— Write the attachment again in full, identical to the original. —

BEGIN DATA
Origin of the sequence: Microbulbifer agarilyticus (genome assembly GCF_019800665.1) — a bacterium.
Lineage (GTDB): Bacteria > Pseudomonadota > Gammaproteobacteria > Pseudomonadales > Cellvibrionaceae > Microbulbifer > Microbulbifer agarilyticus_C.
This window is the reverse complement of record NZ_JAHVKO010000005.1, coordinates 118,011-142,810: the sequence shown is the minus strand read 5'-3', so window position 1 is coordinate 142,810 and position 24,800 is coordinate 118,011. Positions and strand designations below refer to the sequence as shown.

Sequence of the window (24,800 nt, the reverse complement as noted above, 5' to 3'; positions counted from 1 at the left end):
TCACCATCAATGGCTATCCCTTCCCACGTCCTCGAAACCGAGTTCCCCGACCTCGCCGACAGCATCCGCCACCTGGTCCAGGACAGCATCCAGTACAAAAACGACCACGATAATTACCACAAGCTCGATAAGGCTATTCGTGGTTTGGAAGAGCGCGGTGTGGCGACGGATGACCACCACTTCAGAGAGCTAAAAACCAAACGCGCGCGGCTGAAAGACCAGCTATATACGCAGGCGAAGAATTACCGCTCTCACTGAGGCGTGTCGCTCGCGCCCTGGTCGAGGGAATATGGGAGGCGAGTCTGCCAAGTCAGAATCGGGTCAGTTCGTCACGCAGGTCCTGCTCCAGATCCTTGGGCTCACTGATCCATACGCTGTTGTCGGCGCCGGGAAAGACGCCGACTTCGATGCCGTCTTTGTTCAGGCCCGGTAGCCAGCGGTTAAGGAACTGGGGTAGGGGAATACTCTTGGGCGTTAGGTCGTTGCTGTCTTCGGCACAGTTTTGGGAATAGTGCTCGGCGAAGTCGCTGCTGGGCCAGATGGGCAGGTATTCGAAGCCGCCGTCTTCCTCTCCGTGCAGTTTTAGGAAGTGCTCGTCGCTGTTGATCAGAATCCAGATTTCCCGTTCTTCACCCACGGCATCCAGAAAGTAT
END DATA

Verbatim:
Origin of the sequence: Microbulbifer agarilyticus (genome assembly GCF_019800665.1) — a bacterium.
Lineage (GTDB): Bacteria > Pseudomonadota > Gammaproteobacteria > Pseudomonadales > Cellvibrionaceae > Microbulbifer > Microbulbifer agarilyticus_C.
This window is the reverse complement of record NZ_JAHVKO010000005.1, coordinates 118,011-142,810: the sequence shown is the minus strand read 5'-3', so window position 1 is coordinate 142,810 and position 24,800 is coordinate 118,011. Positions and strand designations below refer to the sequence as shown.

Sequence of the window (24,800 nt, the reverse complement as noted above, 5' to 3'; positions counted from 1 at the left end):
TCACCATCAATGGCTATCCCTTCCCACGTCCTCGAAACCGAGTTCCCCGACCTCGCCGACAGCATCCGCCACCTGGTCCAGGACAGCATCCAGTACAAAAACGACCACGATAATTACCACAAGCTCGATAAGGCTATTCGTGGTTTGGAAGAGCGCGGTGTGGCGACGGATGACCACCACTTCAGAGAGCTAAAAACCAAACGCGCGCGGCTGAAAGACCAGCTATATACGCAGGCGAAGAATTACCGCTCTCACTGAGGCGTGTCGCTCGCGCCCTGGTCGAGGGAATATGGGAGGCGAGTCTGCCAAGTCAGAATCGGGTCAGTTCGTCACGCAGGTCCTGCTCCAGATCCTTGGGCTCACTGATCCATACGCTGTTGTCGGCGCCGGGAAAGACGCCGACTTCGATGCCGTCTTTGTTCAGGCCCGGTAGCCAGCGGTTAAGGAACTGGGGTAGGGGAATACTCTTGGGCGTTAGGTCGTTGCTGTCTTCGGCACAGTTTTGGGAATAGTGCTCGGCGAAGTCGCTGCTGGGCCAGATGGGCAGGTATTCGAAGCCGCCGTCTTCCTCTCCGTGCAGTTTTAGGAAGTGCTCGTCGCTGTTGATCAGAATCCAGATTTCCCGTTCTTCACCCACGGCATCCAGAAAGTAT